April 26, 2011 at 12:04 pm | Reply
  25. Novel1

    Pardon me for trying to improve your recipe, but braising the vegetables in a hot fry pan before adding them to the stock will improve the flavor of any soup stock. My chicken soup recipe has about 100 ingredients, including coffee, peanut butter and mustard - but in small amounts. It builds the stock's "body" up to a savory yield that is almost miraculous.

    April 25, 2011 at 7:33 pm | Reply
    • Kat Kinsman

      I very much need to know more about that.

      April 25, 2011 at 7:35 pm | Reply
    • John

      This,

      Also Leeks add a nice flavor over onions.

      April 25, 2011 at 9:56 pm | Reply
  26. LaRee

    This looks like a great receipt for diabetics.

    April 25, 2011 at 7:26 pm | Reply
  27. dwt

    Good stuff. Good idea.

    April 25, 2011 at 7:16 pm | Reply
  28. ridinmom

    As much as the recipe, I like your reason for making it. :)

    April 25, 2011 at 5:52 pm | Reply
  29. Nicole

    I like to add a handful of fresh tarragon, some white wine and celery salt to mine...

    April 25, 2011 at 5:20 pm | Reply
    • Kat Kinsman

      That sounds fantastic! I will definitely give that a try. Celery, celery seed, celery root and celery salt make just about any dish better.

      April 25, 2011 at 7:19 pm | Reply
      • RabiaDiluvio

        Own a pressure cooker? You can make a fantasticly rich stock and the soup that results is out of this world.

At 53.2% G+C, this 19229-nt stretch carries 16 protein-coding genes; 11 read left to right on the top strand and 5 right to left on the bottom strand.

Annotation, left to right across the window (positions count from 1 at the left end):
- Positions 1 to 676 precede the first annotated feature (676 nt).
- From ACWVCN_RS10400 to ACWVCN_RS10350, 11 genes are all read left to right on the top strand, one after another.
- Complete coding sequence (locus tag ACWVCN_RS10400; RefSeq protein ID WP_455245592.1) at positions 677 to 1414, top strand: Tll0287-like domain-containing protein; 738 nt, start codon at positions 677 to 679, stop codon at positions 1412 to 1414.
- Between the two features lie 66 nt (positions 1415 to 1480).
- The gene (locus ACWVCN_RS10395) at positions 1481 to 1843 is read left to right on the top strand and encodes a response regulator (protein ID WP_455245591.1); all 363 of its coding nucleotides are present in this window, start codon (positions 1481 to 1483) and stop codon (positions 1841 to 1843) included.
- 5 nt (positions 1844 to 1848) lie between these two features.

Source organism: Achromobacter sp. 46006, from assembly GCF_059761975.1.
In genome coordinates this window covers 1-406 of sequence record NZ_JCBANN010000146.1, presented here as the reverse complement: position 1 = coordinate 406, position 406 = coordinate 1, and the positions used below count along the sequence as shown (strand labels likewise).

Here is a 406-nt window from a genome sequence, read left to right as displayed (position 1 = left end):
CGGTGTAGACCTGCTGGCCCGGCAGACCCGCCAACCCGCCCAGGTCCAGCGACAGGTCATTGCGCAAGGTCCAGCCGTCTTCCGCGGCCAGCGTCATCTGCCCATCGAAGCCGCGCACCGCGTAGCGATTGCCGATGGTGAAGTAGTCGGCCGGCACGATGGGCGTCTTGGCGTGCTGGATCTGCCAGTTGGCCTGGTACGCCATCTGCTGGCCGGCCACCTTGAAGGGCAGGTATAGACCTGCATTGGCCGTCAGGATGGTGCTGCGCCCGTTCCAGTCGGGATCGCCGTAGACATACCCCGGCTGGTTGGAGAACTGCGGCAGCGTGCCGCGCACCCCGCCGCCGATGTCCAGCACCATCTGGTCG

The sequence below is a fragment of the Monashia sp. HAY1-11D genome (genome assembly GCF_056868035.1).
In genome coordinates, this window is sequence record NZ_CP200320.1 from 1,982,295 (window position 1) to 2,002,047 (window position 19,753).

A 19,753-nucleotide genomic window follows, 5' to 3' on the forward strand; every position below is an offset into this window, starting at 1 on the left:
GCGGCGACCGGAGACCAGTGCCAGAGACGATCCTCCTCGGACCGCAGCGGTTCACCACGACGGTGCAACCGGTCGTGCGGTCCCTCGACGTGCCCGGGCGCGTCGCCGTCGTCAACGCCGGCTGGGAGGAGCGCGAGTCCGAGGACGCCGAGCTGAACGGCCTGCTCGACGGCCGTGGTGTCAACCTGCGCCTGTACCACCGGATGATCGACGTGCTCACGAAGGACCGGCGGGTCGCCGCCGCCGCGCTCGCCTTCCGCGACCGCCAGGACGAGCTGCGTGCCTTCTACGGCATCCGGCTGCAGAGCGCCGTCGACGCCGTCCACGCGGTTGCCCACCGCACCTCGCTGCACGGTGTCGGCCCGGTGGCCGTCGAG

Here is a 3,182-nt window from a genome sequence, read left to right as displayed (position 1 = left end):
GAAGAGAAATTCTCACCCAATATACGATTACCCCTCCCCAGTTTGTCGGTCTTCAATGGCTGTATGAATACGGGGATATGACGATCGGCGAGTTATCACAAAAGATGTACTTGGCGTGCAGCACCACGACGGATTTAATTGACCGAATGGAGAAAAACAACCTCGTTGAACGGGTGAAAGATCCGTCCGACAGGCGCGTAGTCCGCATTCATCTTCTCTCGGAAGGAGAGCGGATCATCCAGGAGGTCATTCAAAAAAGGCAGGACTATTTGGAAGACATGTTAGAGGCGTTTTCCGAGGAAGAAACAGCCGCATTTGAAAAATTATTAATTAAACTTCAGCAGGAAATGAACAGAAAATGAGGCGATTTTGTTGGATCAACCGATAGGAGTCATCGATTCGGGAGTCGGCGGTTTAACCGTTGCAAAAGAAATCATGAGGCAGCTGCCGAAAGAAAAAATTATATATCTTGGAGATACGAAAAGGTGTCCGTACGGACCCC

April 25, 2011 at 8:03 pm | Reply
  30. SeaBee@Kat and Mildred

    Kat – Sounds fantastic... I may have to try this
    Mildred – Please feel free to share a recipe! I love cabbage soup, having lived in Eastern Europe.

    April 25, 2011 at 4:29 pm | Reply
    • Mildred

      My recipe's a bit of a mish-mash of several, but based on my memory of Mr Alston's recipe (my Russian Language teacher in high school).

      April 26, 2011 at 9:17 am | Reply
  31. Mildred

    It's a similar ritual when I make schi (a Russian cabbage soup).

    April 25, 2011 at 4:01 pm | Reply
  32. Truth, Temporary Bachelor

    Kind of a food ritual, more like a mispronounciation ritual...My wife likes to make rock cornish game hens, but calls them "baby chickens". She gets some interesting looks at the meat counter when she has to ask for one.

    April 25, 2011 at 3:42 pm | Reply
  33. Evil Grin

    Sounds really good. I could use some of that.

    April 25, 2011 at 3:36 pm | Reply